Also known as a ‘buy out bond’ or BoB, a personal retirement bond (PRB) is a special type of personal pension contract, where the only premium payment comes from a transfer payment from an occupational pension scheme. Rules around accessing PRB funds reflect the rules of the transferring pension scheme. The value of a PRB at retirement depends on the transfer payment amount and the investment return achieved over the term to retirement. Generally, individuals can take a tax-free lump sum from a PRB and use the remaining funds to buy an annuity (pension) or invest in an approved retirement fund. Revenue restrictions apply.

Personal retirement savings account (PRSA)

A personal retirement savings account (PRSA) is a personal retirement savings contract that any individual can take out with an authorised PRSA provider. It is effectively an investment account used to save for retirement and savings can only be accessed at retirement. PRSAs are a type of defined contribution arrangement. Income tax relief is given on contributions to a PRSA, within limits set by Revenue. Revenue also set rules regarding how and when retirement savings can be accessed. Further information on these matters can be found in the Revenue Pensions Manual. A register of authorised PRSA providers and their approved PRSA products is available on the Pensions Authority website. The Authority has also published a guide to PRSAs, available here.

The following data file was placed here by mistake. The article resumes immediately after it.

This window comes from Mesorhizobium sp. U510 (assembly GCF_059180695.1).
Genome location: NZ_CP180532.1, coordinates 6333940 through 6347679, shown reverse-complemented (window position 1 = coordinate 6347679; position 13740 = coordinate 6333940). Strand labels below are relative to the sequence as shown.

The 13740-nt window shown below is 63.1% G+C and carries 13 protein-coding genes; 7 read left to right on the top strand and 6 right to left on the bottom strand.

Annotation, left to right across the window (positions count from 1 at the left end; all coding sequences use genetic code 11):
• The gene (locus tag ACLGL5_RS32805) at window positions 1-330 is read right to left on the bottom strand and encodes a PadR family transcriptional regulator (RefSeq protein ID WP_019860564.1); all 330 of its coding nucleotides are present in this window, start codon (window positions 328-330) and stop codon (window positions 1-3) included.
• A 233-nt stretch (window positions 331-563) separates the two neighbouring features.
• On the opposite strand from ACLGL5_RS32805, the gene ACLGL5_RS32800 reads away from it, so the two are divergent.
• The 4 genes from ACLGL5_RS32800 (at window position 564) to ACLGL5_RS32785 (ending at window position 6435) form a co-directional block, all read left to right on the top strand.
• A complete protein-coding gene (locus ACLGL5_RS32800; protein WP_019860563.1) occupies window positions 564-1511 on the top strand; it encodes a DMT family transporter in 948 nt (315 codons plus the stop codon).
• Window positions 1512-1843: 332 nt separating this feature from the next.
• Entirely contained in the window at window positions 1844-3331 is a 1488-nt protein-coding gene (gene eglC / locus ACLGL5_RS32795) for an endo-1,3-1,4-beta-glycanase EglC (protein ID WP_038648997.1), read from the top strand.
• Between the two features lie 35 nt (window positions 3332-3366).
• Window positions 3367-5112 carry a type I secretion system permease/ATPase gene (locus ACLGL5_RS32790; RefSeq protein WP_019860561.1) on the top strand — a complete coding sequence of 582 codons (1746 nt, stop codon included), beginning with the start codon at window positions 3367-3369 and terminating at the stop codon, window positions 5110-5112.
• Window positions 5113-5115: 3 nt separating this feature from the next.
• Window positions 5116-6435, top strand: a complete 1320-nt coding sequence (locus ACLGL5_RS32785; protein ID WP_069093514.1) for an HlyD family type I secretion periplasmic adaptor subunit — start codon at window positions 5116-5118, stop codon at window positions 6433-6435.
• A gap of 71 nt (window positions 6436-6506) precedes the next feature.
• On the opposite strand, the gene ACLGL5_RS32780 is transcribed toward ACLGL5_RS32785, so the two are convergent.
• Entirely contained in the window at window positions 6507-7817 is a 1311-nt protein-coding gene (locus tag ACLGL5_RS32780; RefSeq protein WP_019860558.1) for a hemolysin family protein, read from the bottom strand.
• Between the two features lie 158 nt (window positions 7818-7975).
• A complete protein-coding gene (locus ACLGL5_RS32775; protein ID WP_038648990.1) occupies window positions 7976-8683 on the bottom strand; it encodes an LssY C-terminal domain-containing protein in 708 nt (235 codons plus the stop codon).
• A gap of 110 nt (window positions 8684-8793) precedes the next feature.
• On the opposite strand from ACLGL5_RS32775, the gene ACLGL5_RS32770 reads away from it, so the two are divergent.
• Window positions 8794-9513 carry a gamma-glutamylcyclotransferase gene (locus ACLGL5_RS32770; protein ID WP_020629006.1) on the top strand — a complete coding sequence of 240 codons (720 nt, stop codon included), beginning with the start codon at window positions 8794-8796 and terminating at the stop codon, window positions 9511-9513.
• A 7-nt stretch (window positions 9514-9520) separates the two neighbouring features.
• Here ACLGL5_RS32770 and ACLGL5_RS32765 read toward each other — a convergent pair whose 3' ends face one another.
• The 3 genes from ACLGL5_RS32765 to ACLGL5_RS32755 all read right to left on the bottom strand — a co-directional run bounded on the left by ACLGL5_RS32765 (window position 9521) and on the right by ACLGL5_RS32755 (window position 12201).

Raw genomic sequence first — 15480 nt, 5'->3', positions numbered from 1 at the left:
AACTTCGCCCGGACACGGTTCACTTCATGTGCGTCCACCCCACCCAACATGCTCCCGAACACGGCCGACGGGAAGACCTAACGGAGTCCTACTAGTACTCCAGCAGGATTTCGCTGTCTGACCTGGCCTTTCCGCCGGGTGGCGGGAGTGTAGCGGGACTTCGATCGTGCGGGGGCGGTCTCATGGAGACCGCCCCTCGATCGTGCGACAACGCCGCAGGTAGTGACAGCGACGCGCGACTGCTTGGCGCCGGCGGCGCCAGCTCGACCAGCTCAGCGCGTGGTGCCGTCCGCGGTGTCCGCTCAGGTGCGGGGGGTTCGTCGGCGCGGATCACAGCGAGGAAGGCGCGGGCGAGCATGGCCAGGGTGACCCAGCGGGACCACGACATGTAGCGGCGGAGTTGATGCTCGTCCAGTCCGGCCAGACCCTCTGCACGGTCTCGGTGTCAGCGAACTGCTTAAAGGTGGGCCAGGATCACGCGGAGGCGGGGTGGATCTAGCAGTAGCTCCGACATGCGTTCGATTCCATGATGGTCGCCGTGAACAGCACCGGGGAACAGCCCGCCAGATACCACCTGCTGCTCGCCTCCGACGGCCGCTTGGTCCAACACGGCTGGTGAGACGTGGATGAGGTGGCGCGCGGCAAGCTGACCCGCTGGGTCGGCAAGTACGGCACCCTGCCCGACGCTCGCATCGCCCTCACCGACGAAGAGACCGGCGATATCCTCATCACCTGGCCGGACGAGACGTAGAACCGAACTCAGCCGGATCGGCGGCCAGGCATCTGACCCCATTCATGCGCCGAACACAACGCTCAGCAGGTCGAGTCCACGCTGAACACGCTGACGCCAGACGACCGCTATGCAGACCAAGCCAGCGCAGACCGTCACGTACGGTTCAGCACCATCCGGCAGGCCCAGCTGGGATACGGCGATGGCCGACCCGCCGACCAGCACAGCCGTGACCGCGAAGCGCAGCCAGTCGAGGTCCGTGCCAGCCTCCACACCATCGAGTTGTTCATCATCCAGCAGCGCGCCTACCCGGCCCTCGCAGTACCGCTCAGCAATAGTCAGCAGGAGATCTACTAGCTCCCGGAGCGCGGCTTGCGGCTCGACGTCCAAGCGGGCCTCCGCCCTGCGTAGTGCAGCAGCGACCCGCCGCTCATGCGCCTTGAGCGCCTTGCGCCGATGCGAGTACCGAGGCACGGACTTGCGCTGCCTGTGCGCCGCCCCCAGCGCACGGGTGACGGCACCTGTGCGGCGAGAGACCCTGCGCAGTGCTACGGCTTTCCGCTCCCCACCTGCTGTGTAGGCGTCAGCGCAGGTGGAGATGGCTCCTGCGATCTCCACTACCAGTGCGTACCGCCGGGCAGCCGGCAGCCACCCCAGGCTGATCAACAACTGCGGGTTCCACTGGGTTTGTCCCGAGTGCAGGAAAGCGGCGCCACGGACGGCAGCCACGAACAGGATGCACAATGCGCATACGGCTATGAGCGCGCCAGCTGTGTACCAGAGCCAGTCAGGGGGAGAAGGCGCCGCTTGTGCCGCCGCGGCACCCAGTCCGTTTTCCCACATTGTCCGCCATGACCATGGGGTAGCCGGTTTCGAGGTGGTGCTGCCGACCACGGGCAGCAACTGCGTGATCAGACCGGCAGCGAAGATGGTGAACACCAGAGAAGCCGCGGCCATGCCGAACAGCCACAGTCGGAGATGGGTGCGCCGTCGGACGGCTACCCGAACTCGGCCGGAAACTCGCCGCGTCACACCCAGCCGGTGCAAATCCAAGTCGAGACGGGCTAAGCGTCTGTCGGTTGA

Pooled funds (also known as ‘managed funds’)

These are collective investment schemes in which investors’ money is pooled to buy a portfolio of assets, including government bonds, deposits, property and stocks.

Preliminary poll

A poll held under the ‘member participation in the selection of trustee regulations’ to determine whether members wish to appoint trustees by means of the ‘standard arrangement’ or whether they wish to accept an ‘alternative arrangement’ offered by the employer.


Describes the obligation which trustees have under the Pensions Act, to retain benefits in a pension scheme for members who finish their employment before normal pensionable age having completed two years’ qualifying service or more. The benefits, known as ‘preserved benefits’, may be held within the scheme or transferred out of the scheme at any time before retirement. Note that the qualifying period for a preserved benefit was previously five years and was reduced to two years for those who finished their employment since 1 June 2002. Different rules apply for members of a scheme whose employment terminated before 1 June 2002.  Please refer to the Pensions Authority’s ‘Preservation of benefits and minimum value of contributory retirement benefits’ guidance, which can be found here.

Preserved benefits

A statutory entitlement to a preserved benefit is provided under the legislation to a member of an occupational pension scheme who satisfies the qualifying condition and whose service in relevant employment terminates before retirement for any reason other than death. The qualifying condition is currently that a member must have completed at least two years’ qualifying service. The qualifying period was previously five years and was reduced to two years for those who finished their employment since 1 June 2002. Different rules apply for members of a pension scheme whose employment terminated before 1 June 2002. For further information about preserved benefits, refer to the Pensions Authority’s ‘Preservation of benefits and minimum value of contributory retirement benefits’ guidance, which can be found here.

Principal employer (also known as ‘the sponsoring employer’)

Commonly used in pension scheme documentation for the particular participating employer which is given special powers or duties in areas such as the appointment of trustees, rule amendments and winding up. Usually the employer that started the pension scheme or, in a pension scheme catering for many unrelated employers, one chosen as a proxy for all.

Principle of equal pension treatment